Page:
Significantly Reduced Retinol Binding Protein 4 (RBP4) Levels in Critically Ill COVID-19 Patientshttps://www.mdpi.com/2072-6643/14/10/2007
Vollenberg et al.
, Significantly Reduced Retinol Binding Protein 4 (RBP4) Levels in Critically Ill COVID-19..
, Nutrients, doi:10.3390/nu14102007
Prospective study of 59 hospitalized COVID-19 patients and 20 matched convalescent control patients in Germany, showing significantly lower vitamin A levels in COVID-19 patients.
Vollenberg et al., 10 May 2022, prospective, Germany, peer-reviewed, 4 authors.
firstname.lastname@example.org (corresponding author), email@example.com, firstname.lastname@example.org, email@example.com.
Significantly Reduced Retinol Binding Protein 4 (RBP4) Levels
in Critically Ill COVID-19 Patients
Richard Vollenberg 1, * , Phil-Robin Tepasse 1 , Manfred Fobker 2 and Anna Hüsing-Kabar 1
Citation: Vollenberg, R.;
Tepasse, P.-R.; Fobker, M.;
Hüsing-Kabar, A. Significantly
Reduced Retinol Binding Protein 4
(RBP4) Levels in Critically Ill
COVID-19 Patients. Nutrients 2022,
14, 2007. https://doi.org/10.3390/
Academic Editors: Andrea P. Rossi
and Marwan El Ghoch
Received: 12 April 2022
Department of Medicine B for Gastroenterology, Hepatology, Endocrinology and Clinical Infectiology,
University Hospital Muenster, Albert-Schweitzer-Campus 1, 48149 Muenster, Germany;
firstname.lastname@example.org (P.-R.T.); email@example.com (A.H.-K.)
Center for Laboratory Medicine, University Hospital Muenster, 48149 Muenster, Germany;
Correspondence: firstname.lastname@example.org; Tel.: +49-25-1834-9198
Abstract: The SARS-CoV-2 virus is the causative agent of the COVID-19 pandemic. The disease causes
respiratory failure in some individuals accompanied by marked hyperinflammation. Vitamin A (syn.
retinol) can exist in the body in the storage form as retinyl ester, or in the transcriptionally active form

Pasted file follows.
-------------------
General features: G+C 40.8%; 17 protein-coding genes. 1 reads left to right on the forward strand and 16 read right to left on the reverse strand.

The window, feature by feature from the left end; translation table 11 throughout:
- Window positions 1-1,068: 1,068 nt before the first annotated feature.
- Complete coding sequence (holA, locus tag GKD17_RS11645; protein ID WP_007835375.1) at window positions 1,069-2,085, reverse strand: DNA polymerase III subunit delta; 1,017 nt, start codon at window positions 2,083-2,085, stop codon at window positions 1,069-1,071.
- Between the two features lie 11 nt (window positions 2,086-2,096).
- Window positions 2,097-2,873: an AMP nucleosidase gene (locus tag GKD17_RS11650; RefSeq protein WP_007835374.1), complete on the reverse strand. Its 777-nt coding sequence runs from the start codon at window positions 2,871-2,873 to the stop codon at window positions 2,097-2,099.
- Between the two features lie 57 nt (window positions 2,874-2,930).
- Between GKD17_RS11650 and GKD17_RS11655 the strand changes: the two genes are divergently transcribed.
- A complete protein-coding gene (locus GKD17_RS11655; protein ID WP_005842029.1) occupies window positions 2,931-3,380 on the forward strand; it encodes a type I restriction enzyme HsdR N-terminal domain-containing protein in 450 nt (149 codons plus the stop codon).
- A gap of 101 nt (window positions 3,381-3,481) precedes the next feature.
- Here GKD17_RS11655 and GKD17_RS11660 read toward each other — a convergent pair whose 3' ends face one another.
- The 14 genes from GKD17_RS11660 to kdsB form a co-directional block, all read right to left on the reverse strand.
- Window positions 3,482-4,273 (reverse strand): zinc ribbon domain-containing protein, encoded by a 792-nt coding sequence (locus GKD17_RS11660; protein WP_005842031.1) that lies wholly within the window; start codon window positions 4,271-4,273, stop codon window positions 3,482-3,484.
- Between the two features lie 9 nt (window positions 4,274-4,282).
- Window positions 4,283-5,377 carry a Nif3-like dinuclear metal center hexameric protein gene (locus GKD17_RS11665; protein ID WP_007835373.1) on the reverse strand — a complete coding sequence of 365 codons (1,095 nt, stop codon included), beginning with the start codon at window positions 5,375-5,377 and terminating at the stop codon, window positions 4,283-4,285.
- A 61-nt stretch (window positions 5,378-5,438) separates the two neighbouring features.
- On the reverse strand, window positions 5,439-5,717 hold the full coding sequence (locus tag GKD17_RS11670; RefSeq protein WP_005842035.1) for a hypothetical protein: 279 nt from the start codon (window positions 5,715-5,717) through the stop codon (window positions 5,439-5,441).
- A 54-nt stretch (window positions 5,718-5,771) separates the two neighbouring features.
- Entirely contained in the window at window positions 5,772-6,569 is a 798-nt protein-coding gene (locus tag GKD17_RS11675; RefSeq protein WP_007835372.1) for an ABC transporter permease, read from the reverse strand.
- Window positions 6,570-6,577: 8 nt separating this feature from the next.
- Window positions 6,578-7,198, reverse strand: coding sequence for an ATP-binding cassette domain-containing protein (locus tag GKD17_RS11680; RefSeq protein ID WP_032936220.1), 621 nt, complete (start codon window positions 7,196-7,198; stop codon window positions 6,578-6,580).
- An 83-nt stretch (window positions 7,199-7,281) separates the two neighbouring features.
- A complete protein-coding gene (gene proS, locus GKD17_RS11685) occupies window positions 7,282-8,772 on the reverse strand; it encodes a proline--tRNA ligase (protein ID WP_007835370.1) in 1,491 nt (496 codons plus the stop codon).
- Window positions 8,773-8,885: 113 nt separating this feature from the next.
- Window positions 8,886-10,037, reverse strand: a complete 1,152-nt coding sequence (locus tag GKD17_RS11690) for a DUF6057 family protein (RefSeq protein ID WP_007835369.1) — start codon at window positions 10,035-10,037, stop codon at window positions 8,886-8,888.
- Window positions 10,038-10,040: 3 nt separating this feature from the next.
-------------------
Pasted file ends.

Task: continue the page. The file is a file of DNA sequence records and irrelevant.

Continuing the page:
as retinoic acid. The main function of retinol binding protein 4 (RBP4), synthesized in the liver, is to
transport hydrophobic vitamin A to various tissues. Vitamin A has an important role in the innate and
acquired immune system. In particular, it is involved in the repair of lung tissue after infections. In
viral respiratory diseases such as influenza pneumonia, vitamin A supplementation has been shown to
reduce mortality in animal models. In critically ill COVID-19 patients, a significant decrease in plasma
vitamin A levels and an association with increased mortality have been observed. However, there is
no evidence on RBP4 in relation to COVID-19. This prospective, multicenter, observational, crosssectional study examined RBP4 (enzyme-linked immunosorbent assay) and vitamin A plasma levels
(high-performance liquid chromatography) in COVID-19 patients, including 59 hospitalized patients.
Of these, 19 developed critical illness (ARDS/ECMO), 20 developed severe illness (oxygenation
disorder), and 20 developed moderate illness (no oxygenation disorder). Twenty age-matched
convalescent patients following SARS-CoV-2 infection, were used as a control group. Reduced
RBP4 plasma levels significantly correlated with impaired liver function and elevated inflammatory
markers (CRP, lymphocytopenia). RBP4 levels were decreased in hospitalized patients with critical
illness compared to nonpatients (p < 0.01). In comparison, significantly lower vitamin A levels were
detected in hospitalized patients regardless of disease severity. Overall, we conclude that RBP4
plasma levels are significantly reduced in critically ill COVID-19 patients during acute inflammation,
and vitamin A levels are significantly reduced in patients with moderate/severe/critical illness
during the acute phase of illness.
Accepted: 8 May 2022
Published: 10 May 2022
Publisher’s Note: MDPI stays neutral
Keywords: COVID-19; retinol binding protein 4; vitamin A; retinol; retinoic acid; ARDS; pneumonia;
pandemic; SARS-CoV-2; inflammation
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